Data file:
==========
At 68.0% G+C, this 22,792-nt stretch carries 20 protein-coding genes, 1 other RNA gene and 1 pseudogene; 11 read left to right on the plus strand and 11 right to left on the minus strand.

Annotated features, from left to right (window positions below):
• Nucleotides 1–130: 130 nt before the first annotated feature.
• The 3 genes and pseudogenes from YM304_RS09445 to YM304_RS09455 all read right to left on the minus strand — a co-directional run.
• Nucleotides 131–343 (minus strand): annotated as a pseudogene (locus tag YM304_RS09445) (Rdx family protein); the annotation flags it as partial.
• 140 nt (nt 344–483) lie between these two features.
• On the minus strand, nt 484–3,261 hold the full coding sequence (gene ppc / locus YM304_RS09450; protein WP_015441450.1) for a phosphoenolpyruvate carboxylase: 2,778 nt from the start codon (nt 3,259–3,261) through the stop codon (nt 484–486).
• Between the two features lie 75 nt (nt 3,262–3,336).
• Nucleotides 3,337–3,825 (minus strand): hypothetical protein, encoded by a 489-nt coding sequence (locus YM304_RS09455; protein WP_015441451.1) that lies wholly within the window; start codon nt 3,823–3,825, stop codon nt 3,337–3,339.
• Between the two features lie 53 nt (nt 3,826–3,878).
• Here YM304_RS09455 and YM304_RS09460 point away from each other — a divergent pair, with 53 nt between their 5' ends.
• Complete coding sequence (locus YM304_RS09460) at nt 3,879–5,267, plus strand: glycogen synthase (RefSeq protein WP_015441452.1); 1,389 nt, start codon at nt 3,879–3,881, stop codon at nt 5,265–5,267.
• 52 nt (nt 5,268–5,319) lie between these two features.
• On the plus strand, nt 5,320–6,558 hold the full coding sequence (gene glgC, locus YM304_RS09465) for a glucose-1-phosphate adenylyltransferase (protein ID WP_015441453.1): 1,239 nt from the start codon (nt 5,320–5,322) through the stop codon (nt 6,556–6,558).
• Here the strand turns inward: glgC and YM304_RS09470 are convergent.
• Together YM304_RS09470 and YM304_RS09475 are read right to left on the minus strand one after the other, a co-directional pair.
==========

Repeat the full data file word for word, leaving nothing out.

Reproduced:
At 68.0% G+C, this 22,792-nt stretch carries 20 protein-coding genes, 1 other RNA gene and 1 pseudogene; 11 read left to right on the plus strand and 11 right to left on the minus strand.

Annotated features, from left to right (window positions below):
• Nucleotides 1–130: 130 nt before the first annotated feature.
• The 3 genes and pseudogenes from YM304_RS09445 to YM304_RS09455 all read right to left on the minus strand — a co-directional run.
• Nucleotides 131–343 (minus strand): annotated as a pseudogene (locus tag YM304_RS09445) (Rdx family protein); the annotation flags it as partial.
• 140 nt (nt 344–483) lie between these two features.
• On the minus strand, nt 484–3,261 hold the full coding sequence (gene ppc / locus YM304_RS09450; protein WP_015441450.1) for a phosphoenolpyruvate carboxylase: 2,778 nt from the start codon (nt 3,259–3,261) through the stop codon (nt 484–486).
• Between the two features lie 75 nt (nt 3,262–3,336).
• Nucleotides 3,337–3,825 (minus strand): hypothetical protein, encoded by a 489-nt coding sequence (locus YM304_RS09455; protein WP_015441451.1) that lies wholly within the window; start codon nt 3,823–3,825, stop codon nt 3,337–3,339.
• Between the two features lie 53 nt (nt 3,826–3,878).
• Here YM304_RS09455 and YM304_RS09460 point away from each other — a divergent pair, with 53 nt between their 5' ends.
• Complete coding sequence (locus YM304_RS09460) at nt 3,879–5,267, plus strand: glycogen synthase (RefSeq protein WP_015441452.1); 1,389 nt, start codon at nt 3,879–3,881, stop codon at nt 5,265–5,267.
• 52 nt (nt 5,268–5,319) lie between these two features.
• On the plus strand, nt 5,320–6,558 hold the full coding sequence (gene glgC, locus YM304_RS09465) for a glucose-1-phosphate adenylyltransferase (protein ID WP_015441453.1): 1,239 nt from the start codon (nt 5,320–5,322) through the stop codon (nt 6,556–6,558).
• Here the strand turns inward: glgC and YM304_RS09470 are convergent.
• Together YM304_RS09470 and YM304_RS09475 are read right to left on the minus strand one after the other, a co-directional pair.